The Debt is Paid Off… So What’s Next?



greg-becker-100This is a guest post by Greg Becker. Greg is an actuary, statistician, economist and social entrepreneur who founded to help people make better decisions about their health and wealth.  He has traveled extensively and been published in two books, and in newspapers and journals worldwide.

Paying off credit-card debt – or debt in general – is just one part of a well-balanced financial plan.

Getting out of debt can bring a sense of relief, but it doesn’t mean your battle for financial security is over.  There are many other aspects to consider. For instance…

  • Have you purchased the right insurance against accidents, illnesses and disability?
  • Are you building up a savings cushion – an emergency reserve to fall back on in emergencies?
  • And, the example I’d like to talk about todya, have you put enough money away for your planned retirement?

Retirement savings: A silent kind of debt

When we are in debt, the people to whom we owe money make a point of keeping the problem on our radar by sending regular statements. They don’t for a second want you to forget what you owe!  

This can act as a reminder, encouraging us to pay down our debt – even if at the time the statements and repayment reminders arrive, they are not something we appreciate.

Retirement saving is a little different: Nobody takes our retirement objectives and turns them into a plan!  We are not sent monthly statements showing us our progress  – or lack of progress – toward our retirement goals, and what we need to do now to achieve them.

With no plan and no regular monitoring of our progress, for many, retirement dreams will unfortunately be just that: Dreams!

For those who are not alert, a planned retirement date can creep up, but if you have not saved the funds needed to cover your retirement income, your planned retirement date will have to be deferred. In this way, retirement savings – or lack of it – becomes its own kind of debt!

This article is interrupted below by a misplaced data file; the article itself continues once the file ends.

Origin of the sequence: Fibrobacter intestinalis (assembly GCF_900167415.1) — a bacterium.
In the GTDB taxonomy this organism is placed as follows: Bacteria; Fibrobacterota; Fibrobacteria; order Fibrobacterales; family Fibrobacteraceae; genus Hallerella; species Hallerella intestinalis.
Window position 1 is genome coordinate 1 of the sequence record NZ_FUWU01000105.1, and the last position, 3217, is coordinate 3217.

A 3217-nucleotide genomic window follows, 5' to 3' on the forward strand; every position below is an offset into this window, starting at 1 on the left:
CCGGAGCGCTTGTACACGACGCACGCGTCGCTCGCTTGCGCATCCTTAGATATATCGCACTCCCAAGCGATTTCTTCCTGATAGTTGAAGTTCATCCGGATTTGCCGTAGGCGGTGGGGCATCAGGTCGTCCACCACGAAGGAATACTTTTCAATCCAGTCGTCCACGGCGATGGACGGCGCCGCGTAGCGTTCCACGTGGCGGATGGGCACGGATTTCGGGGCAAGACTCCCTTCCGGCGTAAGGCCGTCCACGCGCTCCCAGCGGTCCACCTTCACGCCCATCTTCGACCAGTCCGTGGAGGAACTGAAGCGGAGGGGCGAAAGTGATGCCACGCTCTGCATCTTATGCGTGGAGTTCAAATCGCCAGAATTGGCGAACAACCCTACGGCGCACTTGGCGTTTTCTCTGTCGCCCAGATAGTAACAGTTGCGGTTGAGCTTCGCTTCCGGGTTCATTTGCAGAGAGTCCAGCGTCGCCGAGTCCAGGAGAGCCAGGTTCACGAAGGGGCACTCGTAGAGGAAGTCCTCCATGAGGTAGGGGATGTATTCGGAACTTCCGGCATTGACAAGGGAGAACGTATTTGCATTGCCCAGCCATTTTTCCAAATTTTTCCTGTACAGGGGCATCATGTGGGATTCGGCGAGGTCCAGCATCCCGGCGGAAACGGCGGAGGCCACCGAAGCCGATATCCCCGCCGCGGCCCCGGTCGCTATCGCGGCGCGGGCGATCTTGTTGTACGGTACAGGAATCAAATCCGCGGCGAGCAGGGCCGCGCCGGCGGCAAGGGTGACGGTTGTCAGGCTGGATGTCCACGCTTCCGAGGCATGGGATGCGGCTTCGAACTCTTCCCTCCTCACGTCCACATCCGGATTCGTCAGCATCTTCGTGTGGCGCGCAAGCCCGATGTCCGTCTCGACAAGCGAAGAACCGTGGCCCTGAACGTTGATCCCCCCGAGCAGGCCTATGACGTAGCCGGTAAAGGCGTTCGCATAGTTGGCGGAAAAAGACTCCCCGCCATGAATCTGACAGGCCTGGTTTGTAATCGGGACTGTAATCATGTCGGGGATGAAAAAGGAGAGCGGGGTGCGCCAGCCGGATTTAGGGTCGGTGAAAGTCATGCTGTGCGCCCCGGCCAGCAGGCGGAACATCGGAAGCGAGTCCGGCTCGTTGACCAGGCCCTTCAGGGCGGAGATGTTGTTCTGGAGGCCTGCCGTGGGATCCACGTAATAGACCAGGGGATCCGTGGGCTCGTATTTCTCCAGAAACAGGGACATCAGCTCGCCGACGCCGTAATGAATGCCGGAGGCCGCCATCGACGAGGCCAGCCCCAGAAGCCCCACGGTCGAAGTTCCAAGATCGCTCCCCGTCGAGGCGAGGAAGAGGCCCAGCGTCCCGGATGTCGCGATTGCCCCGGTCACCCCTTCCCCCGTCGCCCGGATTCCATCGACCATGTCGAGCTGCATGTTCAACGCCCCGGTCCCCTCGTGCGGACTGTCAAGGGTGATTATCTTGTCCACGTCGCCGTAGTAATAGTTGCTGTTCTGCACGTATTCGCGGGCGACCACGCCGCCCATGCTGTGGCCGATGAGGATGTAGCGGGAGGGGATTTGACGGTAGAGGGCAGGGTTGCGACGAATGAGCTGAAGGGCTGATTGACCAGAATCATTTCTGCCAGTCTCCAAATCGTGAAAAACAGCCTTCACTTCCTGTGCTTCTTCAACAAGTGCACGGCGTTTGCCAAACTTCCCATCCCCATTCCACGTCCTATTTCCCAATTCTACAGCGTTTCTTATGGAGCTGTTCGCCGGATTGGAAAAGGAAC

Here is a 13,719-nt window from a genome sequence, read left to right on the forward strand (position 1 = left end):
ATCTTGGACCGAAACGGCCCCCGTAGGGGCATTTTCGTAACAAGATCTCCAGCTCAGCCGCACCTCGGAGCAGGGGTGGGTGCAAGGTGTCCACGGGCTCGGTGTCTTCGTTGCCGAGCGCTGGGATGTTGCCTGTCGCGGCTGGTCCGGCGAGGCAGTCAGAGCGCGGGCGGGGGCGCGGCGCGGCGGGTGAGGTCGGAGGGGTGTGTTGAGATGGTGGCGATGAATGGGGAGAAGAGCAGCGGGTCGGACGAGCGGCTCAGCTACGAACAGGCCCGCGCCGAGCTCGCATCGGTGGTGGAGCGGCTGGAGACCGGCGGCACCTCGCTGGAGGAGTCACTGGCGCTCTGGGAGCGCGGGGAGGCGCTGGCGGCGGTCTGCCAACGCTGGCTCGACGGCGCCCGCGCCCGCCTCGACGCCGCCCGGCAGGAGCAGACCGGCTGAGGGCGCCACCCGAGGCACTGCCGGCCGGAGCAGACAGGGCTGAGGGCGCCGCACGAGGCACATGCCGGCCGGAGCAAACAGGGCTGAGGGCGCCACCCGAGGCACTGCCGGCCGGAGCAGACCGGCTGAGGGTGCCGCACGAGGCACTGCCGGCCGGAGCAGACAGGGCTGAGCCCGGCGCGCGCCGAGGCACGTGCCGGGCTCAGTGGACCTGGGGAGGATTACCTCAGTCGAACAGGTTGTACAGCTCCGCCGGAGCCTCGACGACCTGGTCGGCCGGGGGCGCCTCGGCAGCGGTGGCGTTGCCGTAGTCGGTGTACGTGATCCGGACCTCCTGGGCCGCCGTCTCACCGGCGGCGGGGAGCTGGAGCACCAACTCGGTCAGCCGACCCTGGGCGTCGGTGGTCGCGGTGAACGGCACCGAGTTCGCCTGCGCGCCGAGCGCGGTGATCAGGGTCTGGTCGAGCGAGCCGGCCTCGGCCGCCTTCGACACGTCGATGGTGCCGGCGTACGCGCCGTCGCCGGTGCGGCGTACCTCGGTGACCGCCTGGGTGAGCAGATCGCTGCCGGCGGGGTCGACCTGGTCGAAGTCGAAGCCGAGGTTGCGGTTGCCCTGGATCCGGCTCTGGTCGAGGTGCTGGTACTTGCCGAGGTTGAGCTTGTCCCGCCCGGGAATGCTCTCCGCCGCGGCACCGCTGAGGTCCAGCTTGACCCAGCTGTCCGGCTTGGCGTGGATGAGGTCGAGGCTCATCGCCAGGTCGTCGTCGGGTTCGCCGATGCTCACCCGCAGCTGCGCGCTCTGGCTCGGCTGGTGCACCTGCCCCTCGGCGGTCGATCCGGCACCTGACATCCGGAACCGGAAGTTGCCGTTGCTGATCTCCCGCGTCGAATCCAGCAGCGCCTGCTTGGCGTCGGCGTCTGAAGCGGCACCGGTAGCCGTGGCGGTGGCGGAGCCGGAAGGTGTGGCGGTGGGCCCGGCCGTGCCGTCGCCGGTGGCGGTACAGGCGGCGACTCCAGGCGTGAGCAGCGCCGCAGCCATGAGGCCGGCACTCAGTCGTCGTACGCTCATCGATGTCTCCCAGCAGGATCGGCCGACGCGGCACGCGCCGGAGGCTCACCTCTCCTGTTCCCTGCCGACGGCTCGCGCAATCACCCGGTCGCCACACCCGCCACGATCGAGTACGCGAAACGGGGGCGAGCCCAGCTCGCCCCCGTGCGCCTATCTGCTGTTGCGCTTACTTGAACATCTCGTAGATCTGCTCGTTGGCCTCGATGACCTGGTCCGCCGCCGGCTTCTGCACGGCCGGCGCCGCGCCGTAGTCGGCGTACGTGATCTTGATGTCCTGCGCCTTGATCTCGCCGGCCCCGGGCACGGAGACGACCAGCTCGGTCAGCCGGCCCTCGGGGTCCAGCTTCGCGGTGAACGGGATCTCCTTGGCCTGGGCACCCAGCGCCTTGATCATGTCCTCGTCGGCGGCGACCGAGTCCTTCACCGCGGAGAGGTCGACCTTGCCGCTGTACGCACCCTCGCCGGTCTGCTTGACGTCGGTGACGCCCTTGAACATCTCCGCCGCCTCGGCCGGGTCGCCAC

So how do you make a plan?

The first step is to try to quantify how much money you expect to need in retirement

The next step is to break that into a series of annual savings targets.

If you don’t, you will never know if what you are doing is enough or too little, and you will probably find out only when it’s too late! 

It is also worth projecting how much you might save if you follow a particular plan (investment, pension, standard savings, and so on). There are several free calculators on that can help you estimate the impact of a variety of strategies.

If you have a desire to retire – and I hope we all do – then it is worth thinking of your retirement savings target as something like debt or a mortgage. Then, you can work toward “paying it off,” or having the right amount saved, in a planned and methodical way.

While it might be useful to see the hole in your retirement savings plan as a type of debt, there is one especially significant difference: Your retirement plans are flexible.

If you don’t achieve your retirement savings objectives, you will not be able to retire as planned. Either your retirement will be less lavish, or your retirement will start later.

For many people, it will probably be a combination of the two: A later retirement date and, when it eventually comes, a retirement with less monthly income than hoped.

If you start saving for your retirement late, it will be difficult to catch up and save what you need during the remainder of your working life.


That’s why, once you’re out of debt, you should consider almost immediately looking at your retirement position, and developing a plan that is achievable.

The plan might be the easy part.  The difficult part will be to stick to it, but at least you will have a plan and a way to regularly remind yourself about what you want to have saved.

In that way, your retirement dreams really can come true!


Note from Joan: When Greg contacted me about sharing his “life after debt” idea, I was excited, because retirement is NOT a topic we touch on a whole bunch. Then, when I found out his idea involved setting a series of smaller goals – you know, like Very Next Steps? – I was thrilled!

Just because I’m still in the debt-payoff stage of my financial journey doesn’t mean I’m not thinking ahead, and I very much intend to apply the same “one step at a time” philosophies to my savings goals (when the time comes) that I do to attacking debt!

So how do you feel about your retirement savings?

Just right? Too small? “You’re crazy, I’m not even close to thinking about that yet?!”

We’d love to hear your stories in the comments!